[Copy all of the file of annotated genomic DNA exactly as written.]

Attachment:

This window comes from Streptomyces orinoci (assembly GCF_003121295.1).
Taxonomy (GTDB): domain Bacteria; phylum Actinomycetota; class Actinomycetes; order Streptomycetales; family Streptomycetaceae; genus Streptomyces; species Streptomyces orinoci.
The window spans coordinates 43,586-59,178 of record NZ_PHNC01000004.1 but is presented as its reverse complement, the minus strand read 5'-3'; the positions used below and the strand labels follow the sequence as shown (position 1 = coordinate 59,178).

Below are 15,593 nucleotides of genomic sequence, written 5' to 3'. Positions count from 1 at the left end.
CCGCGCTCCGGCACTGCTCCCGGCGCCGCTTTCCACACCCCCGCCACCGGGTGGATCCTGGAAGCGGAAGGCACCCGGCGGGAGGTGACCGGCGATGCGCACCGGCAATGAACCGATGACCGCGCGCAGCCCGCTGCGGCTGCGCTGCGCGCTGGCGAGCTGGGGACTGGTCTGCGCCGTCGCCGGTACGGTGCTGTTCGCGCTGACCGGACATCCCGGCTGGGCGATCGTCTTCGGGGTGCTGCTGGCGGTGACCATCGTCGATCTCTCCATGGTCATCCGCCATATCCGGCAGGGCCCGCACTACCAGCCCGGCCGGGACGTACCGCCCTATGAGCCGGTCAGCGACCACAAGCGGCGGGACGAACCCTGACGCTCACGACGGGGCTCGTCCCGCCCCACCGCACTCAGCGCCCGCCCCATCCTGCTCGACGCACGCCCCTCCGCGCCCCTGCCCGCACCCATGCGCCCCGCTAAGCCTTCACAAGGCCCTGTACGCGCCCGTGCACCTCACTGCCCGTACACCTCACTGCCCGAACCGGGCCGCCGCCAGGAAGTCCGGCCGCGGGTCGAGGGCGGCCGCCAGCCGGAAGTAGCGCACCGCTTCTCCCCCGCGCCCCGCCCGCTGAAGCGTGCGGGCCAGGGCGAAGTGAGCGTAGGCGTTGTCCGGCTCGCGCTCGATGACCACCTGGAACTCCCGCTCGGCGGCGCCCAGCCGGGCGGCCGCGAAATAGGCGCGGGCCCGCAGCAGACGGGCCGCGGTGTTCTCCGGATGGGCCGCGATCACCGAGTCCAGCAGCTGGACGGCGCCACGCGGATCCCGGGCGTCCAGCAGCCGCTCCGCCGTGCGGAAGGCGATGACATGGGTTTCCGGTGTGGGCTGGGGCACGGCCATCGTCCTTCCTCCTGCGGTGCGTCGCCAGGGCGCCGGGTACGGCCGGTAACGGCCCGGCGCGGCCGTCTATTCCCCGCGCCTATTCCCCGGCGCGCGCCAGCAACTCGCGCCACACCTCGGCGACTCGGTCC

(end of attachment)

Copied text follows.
This window comes from Streptomyces orinoci (assembly GCF_003121295.1).
Taxonomy (GTDB): domain Bacteria; phylum Actinomycetota; class Actinomycetes; order Streptomycetales; family Streptomycetaceae; genus Streptomyces; species Streptomyces orinoci.
The window spans coordinates 43,586-59,178 of record NZ_PHNC01000004.1 but is presented as its reverse complement, the minus strand read 5'-3'; the positions used below and the strand labels follow the sequence as shown (position 1 = coordinate 59,178).

Below are 15,593 nucleotides of genomic sequence, written 5' to 3'. Positions count from 1 at the left end.
CCGCGCTCCGGCACTGCTCCCGGCGCCGCTTTCCACACCCCCGCCACCGGGTGGATCCTGGAAGCGGAAGGCACCCGGCGGGAGGTGACCGGCGATGCGCACCGGCAATGAACCGATGACCGCGCGCAGCCCGCTGCGGCTGCGCTGCGCGCTGGCGAGCTGGGGACTGGTCTGCGCCGTCGCCGGTACGGTGCTGTTCGCGCTGACCGGACATCCCGGCTGGGCGATCGTCTTCGGGGTGCTGCTGGCGGTGACCATCGTCGATCTCTCCATGGTCATCCGCCATATCCGGCAGGGCCCGCACTACCAGCCCGGCCGGGACGTACCGCCCTATGAGCCGGTCAGCGACCACAAGCGGCGGGACGAACCCTGACGCTCACGACGGGGCTCGTCCCGCCCCACCGCACTCAGCGCCCGCCCCATCCTGCTCGACGCACGCCCCTCCGCGCCCCTGCCCGCACCCATGCGCCCCGCTAAGCCTTCACAAGGCCCTGTACGCGCCCGTGCACCTCACTGCCCGTACACCTCACTGCCCGAACCGGGCCGCCGCCAGGAAGTCCGGCCGCGGGTCGAGGGCGGCCGCCAGCCGGAAGTAGCGCACCGCTTCTCCCCCGCGCCCCGCCCGCTGAAGCGTGCGGGCCAGGGCGAAGTGAGCGTAGGCGTTGTCCGGCTCGCGCTCGATGACCACCTGGAACTCCCGCTCGGCGGCGCCCAGCCGGGCGGCCGCGAAATAGGCGCGGGCCCGCAGCAGACGGGCCGCGGTGTTCTCCGGATGGGCCGCGATCACCGAGTCCAGCAGCTGGACGGCGCCACGCGGATCCCGGGCGTCCAGCAGCCGCTCCGCCGTGCGGAAGGCGATGACATGGGTTTCCGGTGTGGGCTGGGGCACGGCCATCGTCCTTCCTCCTGCGGTGCGTCGCCAGGGCGCCGGGTACGGCCGGTAACGGCCCGGCGCGGCCGTCTATTCCCCGCGCCTATTCCCCGGCGCGCGCCAGCAACTCGCGCCACACCTCGGCGACTCGGTCC